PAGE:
In the last 8 years, I worked in 3 start-ups and also mentored 5 start-ups, and saw 100 other start-ups to start their operations. Unfortunately, most of them completely failed or just operating on a small scale or still trying to figuring out their revenue model. The most common reasons to fail are – run out of cash, couldn’t recruit the right team members due to budget, false traction leads to unnecessary expansion or no business model. This connects directly to the five startup myths that I am going to discuss today. So, let’s do it!
Myth#1 – You can raise money on an idea: This is 99% false. You need traction to raise money. Traction in the form of Revenue ideally or at least traction in the way of users the notion that you can raise capital to build the first version of your product or to recruit. You might be very lucky if you can raise even from an Angel investor with your idea only. So before raising money, try to achieve traction.
Myth#2 – CEO or Founder is the highest-paid employee: Shouldn’t be the CEO or founder/s the highest-paid employee in the company? Sorry but that’s not true. The founders may not be the highest-paid employee of the company, sometimes not even in the top 3 of the list. Company share value should be the motivation of the CEO/founder, not the salary.
Myth#3 – Fast Growth first, Profitibilty later: This is a classic one! All you’re worried about is scale and growth ratio. And the fact that you need to grow faster. As long as you have money in the bank and new investors are continuing to fund your operation. For the most part, if your company is growing fast, you will be able to raise more funding. ‘Fast’ has different definitions depending on the industry, but you are probably looking at tripling or quadrupling your revenue YoY.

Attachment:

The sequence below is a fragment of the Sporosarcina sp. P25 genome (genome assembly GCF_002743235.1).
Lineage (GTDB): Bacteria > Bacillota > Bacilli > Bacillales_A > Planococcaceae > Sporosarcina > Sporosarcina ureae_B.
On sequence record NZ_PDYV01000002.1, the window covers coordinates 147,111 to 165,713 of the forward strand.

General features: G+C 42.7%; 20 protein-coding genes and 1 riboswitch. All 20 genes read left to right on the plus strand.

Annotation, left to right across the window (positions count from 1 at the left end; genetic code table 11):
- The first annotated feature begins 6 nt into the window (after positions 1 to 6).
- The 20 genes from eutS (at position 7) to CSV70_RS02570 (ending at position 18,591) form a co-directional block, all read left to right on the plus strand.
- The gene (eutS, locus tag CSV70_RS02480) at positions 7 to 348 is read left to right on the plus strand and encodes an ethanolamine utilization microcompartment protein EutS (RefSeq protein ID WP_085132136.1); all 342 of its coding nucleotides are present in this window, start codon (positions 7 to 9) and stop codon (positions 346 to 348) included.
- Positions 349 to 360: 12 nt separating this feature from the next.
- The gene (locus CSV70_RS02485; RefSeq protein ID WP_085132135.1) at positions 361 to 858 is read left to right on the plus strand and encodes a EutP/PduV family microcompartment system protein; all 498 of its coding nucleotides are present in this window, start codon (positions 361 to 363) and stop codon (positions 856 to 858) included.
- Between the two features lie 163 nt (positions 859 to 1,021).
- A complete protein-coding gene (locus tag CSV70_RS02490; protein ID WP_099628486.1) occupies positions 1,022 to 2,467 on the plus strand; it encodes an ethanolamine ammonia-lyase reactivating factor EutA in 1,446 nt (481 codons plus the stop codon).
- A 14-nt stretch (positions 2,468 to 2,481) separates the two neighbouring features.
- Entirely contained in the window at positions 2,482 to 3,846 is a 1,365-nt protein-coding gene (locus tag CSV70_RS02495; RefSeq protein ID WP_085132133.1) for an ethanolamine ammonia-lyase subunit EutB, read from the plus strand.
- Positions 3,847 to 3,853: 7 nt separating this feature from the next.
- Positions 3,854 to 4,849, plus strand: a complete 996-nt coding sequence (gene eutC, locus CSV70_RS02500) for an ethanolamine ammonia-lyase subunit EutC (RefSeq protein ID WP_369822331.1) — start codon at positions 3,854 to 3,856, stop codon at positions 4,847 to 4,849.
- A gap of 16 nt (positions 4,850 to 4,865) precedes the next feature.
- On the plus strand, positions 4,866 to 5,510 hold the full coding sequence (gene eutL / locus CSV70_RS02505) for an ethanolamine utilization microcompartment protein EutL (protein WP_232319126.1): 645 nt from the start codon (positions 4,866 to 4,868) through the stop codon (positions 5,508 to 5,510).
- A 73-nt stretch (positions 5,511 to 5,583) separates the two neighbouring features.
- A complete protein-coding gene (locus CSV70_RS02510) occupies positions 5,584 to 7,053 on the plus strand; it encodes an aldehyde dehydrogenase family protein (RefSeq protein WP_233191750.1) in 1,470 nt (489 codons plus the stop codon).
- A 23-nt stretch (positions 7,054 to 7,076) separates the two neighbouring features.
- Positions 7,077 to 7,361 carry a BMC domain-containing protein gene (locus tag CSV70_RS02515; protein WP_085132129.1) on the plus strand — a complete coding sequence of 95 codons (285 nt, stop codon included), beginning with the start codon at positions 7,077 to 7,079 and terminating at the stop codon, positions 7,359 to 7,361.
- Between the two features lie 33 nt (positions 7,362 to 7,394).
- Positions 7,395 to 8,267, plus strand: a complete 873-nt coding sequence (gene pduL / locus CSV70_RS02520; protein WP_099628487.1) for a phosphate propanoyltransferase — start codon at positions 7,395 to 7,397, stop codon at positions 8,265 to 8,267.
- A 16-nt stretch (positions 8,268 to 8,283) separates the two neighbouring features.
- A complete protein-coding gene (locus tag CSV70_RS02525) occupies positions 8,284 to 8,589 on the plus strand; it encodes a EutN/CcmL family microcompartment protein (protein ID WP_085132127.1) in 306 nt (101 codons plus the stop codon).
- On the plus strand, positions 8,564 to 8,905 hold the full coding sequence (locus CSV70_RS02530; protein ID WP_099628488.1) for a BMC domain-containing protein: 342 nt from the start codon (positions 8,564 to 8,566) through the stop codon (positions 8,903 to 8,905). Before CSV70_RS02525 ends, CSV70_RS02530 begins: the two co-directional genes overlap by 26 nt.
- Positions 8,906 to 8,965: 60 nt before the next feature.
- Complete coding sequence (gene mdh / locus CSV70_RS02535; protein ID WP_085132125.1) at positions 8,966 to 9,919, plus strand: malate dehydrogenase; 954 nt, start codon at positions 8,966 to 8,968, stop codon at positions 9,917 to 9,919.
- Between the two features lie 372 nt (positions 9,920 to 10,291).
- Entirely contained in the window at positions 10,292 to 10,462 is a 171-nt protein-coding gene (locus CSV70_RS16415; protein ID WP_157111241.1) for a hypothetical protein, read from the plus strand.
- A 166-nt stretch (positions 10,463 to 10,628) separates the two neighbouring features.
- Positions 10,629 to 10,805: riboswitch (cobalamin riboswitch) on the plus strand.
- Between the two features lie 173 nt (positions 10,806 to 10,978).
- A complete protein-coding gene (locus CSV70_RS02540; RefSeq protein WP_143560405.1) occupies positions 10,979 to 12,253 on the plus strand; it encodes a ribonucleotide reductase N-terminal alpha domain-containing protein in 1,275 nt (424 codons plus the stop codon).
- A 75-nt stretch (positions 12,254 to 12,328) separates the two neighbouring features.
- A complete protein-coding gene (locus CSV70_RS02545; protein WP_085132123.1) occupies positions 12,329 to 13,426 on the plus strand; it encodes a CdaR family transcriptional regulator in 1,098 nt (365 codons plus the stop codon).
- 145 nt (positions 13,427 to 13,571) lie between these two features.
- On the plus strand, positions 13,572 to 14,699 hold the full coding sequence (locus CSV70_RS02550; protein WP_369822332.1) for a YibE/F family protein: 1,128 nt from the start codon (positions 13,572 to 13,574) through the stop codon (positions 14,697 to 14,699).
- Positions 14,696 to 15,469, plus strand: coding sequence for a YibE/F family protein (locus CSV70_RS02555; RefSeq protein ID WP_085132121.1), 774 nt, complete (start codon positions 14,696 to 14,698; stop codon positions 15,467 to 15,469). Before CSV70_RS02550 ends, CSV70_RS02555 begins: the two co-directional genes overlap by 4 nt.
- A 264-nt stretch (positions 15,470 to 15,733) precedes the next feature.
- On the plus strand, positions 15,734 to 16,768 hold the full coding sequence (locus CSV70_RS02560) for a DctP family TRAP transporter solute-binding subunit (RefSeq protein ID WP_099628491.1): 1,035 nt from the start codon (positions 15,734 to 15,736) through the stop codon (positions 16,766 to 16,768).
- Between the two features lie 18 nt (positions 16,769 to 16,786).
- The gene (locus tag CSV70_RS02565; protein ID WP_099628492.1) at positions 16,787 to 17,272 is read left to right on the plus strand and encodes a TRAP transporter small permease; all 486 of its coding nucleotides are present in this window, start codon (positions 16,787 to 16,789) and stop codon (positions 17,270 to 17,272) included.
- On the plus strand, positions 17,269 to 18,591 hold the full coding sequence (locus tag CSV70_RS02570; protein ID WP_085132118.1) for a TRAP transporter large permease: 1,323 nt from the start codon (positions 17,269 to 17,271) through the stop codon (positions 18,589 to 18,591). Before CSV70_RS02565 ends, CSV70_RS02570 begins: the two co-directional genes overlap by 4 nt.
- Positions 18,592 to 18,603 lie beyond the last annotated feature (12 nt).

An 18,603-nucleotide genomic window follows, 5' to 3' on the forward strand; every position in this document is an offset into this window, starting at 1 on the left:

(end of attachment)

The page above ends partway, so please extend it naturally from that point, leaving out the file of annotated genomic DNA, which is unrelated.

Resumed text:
But, what happens if you are growing at, say, 50% YoY. That’s not going to get investors excited and probably won’t get you that Series A or Series B funding. So what to do, well, two paths: A) Keep going full steam ahead until you win, or you die. B) Take a step back and get your company to a profitable state. The point is, the purpose of a company is to make money. Slow growth is better than dead. A challenge many startups comes when they’ve raised too much money. In that case, the pressure from investors to get an ROI on their capital might put you in a tight spot.
Myth#4 – You need to develop your own the tech solution: Until you are developing a business that absolutely needs a tech solution first to test the leap of faiths and/or hypothesis, don’t invest your all resources in it. For example, in Next Billion, when we were working in B2B retail eCommerce, we use Shopify to test the initial hypotheses and understand the core operations. Because our core hypothesis was whether the FMCG retailers will order from some company that is not an FMCG company and/or wholesaler. And then we use the call-center to test whether the FMCG retailers placed orders without seeing anyone in front of them. Because during the research period, we have identified that these 2 will be the huge behavioral change for them.
Myth#5 – Everyone is starting a Startup, I should start one too: Obviously you should start your own business but before that, you have to know why do you want to do it. As long as you know why do you want to do it, the rest will follow. But you have to be sure, why do you want to do it. The best reason to start a startup is to solve a problem you‘re passionate about. Passion leads to excitement, ownership, and the motivation to stick it out when it gets tough. It also makes it more likely that the problem you‘re solving is real and big enough.
Bottom line: If your gut tells you to go for it and there’s something you really believe in, then go for it. We need more startups, as they are the change agents that can save the world.
(inspired by Caya)